“Every Friday night in Poland, tens of thousands of students return home from university bearing unpleasant gift for their mothers: bag after bag of dirty laundry.”
That’s the start of TV commercial running in Poland (that we first saw on Design Taxi) for a new product from Tide.
To address the age-old problem of kids too inept to figure out how to perform what is — next to breathing — quite possibly the easiest task on Earth, Tide has developed a new product: A self-washing t-shirt designed on the front with a cartoon image of a weeping mom, whose tears contain Tide washing powder. Which means all kids have to do it put the shirt in the washing machine and press start. Instead of putting the shirt in the washing machine, adding detergent, and then pressing start. Apparently it’s that middle step that’s the problem.
Why the mom tears on the shirt, you ask? Because moms can’t believe they’re still washing their kids’ clothes. And that instead of actually teaching them how to do it themselves, Tide is making shirts with detergent embedded in the fabric, thereby giving up any hope that subsequent generations will ever be self-sufficient.
At a time when everyone is eulogizing a generation that jis seemingly unemployable, when their failure to launch is becoming the stuff of legends, isn’t laundry something they should brag about being among their skill set? Do we really need to coddle this generation yet again by making the simplest tasks even more elementary? They’re not working; shouldn’t laundry be their full-time job?
So how about instead of giving kids a t-shirt that serves as nothing more than a reminder that they are overgrown tweens at best, giving them a product with directions about how much soap to pour into the machine?
Oh, wait. What’s that, you say? You mean that’s already on the bottle?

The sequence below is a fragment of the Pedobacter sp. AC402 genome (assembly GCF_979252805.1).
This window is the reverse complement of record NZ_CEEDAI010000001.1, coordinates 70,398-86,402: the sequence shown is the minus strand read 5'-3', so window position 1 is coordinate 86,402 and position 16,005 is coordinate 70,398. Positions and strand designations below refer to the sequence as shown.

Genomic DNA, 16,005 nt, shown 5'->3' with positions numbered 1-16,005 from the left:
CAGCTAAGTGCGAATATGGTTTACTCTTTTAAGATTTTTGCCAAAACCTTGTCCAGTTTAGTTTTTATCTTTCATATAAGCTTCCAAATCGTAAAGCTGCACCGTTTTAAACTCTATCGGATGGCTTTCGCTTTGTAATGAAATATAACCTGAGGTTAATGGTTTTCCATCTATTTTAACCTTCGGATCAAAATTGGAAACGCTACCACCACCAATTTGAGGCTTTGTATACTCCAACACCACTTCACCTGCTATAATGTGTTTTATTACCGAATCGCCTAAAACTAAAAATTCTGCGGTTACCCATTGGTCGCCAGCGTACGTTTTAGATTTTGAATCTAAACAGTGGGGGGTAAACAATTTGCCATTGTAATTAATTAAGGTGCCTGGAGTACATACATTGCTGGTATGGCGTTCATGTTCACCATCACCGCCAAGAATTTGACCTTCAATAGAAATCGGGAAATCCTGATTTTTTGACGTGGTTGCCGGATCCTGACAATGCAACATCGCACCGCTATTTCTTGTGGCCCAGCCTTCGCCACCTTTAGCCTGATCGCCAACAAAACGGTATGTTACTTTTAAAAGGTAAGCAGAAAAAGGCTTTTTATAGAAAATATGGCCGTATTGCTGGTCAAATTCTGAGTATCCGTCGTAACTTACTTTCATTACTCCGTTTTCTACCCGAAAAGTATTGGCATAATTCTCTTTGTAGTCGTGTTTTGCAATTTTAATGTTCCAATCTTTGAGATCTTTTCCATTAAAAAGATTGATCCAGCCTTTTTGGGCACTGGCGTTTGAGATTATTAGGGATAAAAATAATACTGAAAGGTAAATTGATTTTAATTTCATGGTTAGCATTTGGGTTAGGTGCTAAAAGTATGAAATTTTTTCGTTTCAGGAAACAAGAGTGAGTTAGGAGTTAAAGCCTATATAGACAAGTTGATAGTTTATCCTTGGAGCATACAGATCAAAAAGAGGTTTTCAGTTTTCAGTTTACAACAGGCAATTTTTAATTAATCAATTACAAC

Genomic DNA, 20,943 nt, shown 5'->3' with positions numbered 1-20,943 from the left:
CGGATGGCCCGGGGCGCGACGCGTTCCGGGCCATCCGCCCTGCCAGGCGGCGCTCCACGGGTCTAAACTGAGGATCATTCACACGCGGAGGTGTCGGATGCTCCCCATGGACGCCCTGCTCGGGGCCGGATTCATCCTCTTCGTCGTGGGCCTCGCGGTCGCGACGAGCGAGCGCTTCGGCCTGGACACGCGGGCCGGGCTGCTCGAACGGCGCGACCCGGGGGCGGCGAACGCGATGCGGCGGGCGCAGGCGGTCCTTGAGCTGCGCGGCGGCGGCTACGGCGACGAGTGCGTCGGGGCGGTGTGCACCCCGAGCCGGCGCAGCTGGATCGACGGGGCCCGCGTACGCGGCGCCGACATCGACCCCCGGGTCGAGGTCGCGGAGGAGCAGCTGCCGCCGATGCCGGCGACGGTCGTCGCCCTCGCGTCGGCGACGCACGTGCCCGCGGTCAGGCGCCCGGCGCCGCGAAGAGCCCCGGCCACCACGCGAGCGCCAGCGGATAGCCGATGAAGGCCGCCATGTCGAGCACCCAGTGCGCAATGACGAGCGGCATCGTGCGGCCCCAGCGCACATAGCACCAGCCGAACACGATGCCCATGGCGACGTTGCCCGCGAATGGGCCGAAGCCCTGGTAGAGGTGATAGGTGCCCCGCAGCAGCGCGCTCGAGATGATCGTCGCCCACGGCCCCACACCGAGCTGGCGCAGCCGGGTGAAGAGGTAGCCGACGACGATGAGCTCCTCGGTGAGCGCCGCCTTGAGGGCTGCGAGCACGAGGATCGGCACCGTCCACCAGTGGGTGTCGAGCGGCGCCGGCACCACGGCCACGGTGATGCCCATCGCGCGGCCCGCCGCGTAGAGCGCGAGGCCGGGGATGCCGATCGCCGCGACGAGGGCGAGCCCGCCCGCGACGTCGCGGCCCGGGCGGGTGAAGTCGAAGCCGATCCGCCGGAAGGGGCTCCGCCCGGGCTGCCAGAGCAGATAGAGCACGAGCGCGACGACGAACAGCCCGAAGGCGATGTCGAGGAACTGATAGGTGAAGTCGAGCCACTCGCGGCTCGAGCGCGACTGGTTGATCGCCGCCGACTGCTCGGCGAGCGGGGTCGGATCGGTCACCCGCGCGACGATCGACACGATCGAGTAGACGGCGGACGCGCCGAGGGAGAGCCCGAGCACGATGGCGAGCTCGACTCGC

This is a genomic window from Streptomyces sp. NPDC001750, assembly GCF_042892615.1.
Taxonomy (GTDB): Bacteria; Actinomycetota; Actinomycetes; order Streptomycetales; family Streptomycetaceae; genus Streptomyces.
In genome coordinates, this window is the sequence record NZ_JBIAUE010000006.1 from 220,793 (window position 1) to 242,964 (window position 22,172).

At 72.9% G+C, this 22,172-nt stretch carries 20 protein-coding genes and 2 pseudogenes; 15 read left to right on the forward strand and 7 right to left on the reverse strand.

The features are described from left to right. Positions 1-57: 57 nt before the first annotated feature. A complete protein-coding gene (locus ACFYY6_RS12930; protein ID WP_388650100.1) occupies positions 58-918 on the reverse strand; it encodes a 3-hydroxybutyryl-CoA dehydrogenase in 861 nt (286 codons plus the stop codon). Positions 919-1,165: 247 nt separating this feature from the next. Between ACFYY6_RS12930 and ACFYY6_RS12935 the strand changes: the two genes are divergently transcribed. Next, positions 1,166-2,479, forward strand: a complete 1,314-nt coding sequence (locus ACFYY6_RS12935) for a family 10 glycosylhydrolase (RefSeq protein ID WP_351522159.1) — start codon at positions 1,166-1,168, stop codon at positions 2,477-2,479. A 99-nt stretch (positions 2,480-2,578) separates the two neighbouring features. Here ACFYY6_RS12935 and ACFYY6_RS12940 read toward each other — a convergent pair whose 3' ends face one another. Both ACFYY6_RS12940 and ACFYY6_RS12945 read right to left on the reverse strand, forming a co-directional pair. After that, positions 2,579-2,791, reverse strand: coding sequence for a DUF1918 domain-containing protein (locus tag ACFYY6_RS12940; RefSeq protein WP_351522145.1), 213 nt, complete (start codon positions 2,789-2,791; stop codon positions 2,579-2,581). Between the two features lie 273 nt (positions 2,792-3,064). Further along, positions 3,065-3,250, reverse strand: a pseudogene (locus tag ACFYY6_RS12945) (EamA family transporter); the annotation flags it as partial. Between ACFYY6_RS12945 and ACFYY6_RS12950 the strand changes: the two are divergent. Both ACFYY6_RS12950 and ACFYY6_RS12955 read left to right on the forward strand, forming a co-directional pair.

Then how about gently showing the young adults where the directions are located, and let them know if they’re intelligent enough to sit in college-level classes and discuss Flaubert or write 25-page papers on, say, the relationship between corporate governance and the financial markets, then surely, surely, they can figure out how to do their laundry to the extent that they don’t require specialized wardrobe to prevent their mother from an emotional breakdown.
It would seem that college kids have forever been bringing their laundry home. Perhaps not so much because they are incapable of doing it themselves, but because laundry rooms in dorms are often filthier and more crowded than a bus full of deodorant-averse passengers during rush-hour. Plus, what college student do you know has a stack of quarters at the ready for each load of laundry?
I certainly don’t expect my kids to know everything by the time they go off to college. And maybe I won’t mind doing their laundry when they come home to visit. (Although I mind it now, and they’re only 2 and 5, so I can’t imagine I’ll rejoice at a bag full of their dirty underwear and leggings when they’re 18 and 21.)
But I can tell you, nay, I can promise you this: If, when they’re in college, I’m doing their laundry, it will be by choice, and not necessity. When I teach them, they will learn. At that point, if they choose not to do their laundry, their foul-smelling garments will be on them. And the stench from it all will be the only thing making me cry.
More from Meredith on Babble:
- 13 Charmingly Illustrated ‘Super Families’ Show Superheroes in a Relative Way
- The Changing Face of America: Exploring the Complexity of Cultural and Racial Origins (PHOTOS)
- The New J. Crew Baby Line Includes a $178 Cashmere Onesie for Your Charming Cherub to Puke On